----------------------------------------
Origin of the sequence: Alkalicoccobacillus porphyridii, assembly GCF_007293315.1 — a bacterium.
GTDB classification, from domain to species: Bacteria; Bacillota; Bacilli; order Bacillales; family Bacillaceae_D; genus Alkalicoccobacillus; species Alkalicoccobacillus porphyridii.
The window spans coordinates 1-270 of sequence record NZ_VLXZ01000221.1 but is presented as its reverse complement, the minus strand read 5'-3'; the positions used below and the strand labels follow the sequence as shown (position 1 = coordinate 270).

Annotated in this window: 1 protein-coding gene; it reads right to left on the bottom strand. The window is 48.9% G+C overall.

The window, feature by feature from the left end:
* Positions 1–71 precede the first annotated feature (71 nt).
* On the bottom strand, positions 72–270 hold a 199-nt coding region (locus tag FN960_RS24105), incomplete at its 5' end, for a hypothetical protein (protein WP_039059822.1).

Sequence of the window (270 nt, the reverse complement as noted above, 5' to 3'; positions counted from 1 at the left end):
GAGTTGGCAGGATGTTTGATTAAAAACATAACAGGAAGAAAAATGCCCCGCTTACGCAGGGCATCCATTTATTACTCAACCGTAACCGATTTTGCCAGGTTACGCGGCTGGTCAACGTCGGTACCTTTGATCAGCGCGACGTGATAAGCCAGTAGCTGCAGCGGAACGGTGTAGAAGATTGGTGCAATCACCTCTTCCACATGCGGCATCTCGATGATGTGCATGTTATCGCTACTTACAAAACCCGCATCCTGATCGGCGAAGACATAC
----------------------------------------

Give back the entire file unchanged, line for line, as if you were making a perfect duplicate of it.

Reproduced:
Origin of the sequence: Alkalicoccobacillus porphyridii, assembly GCF_007293315.1 — a bacterium.
GTDB classification, from domain to species: Bacteria; Bacillota; Bacilli; order Bacillales; family Bacillaceae_D; genus Alkalicoccobacillus; species Alkalicoccobacillus porphyridii.
The window spans coordinates 1-270 of sequence record NZ_VLXZ01000221.1 but is presented as its reverse complement, the minus strand read 5'-3'; the positions used below and the strand labels follow the sequence as shown (position 1 = coordinate 270).

Annotated in this window: 1 protein-coding gene; it reads right to left on the bottom strand. The window is 48.9% G+C overall.

The window, feature by feature from the left end:
* Positions 1–71 precede the first annotated feature (71 nt).
* On the bottom strand, positions 72–270 hold a 199-nt coding region (locus tag FN960_RS24105), incomplete at its 5' end, for a hypothetical protein (protein WP_039059822.1).

Sequence of the window (270 nt, the reverse complement as noted above, 5' to 3'; positions counted from 1 at the left end):
GAGTTGGCAGGATGTTTGATTAAAAACATAACAGGAAGAAAAATGCCCCGCTTACGCAGGGCATCCATTTATTACTCAACCGTAACCGATTTTGCCAGGTTACGCGGCTGGTCAACGTCGGTACCTTTGATCAGCGCGACGTGATAAGCCAGTAGCTGCAGCGGAACGGTGTAGAAGATTGGTGCAATCACCTCTTCCACATGCGGCATCTCGATGATGTGCATGTTATCGCTACTTACAAAACCCGCATCCTGATCGGCGAAGACATAC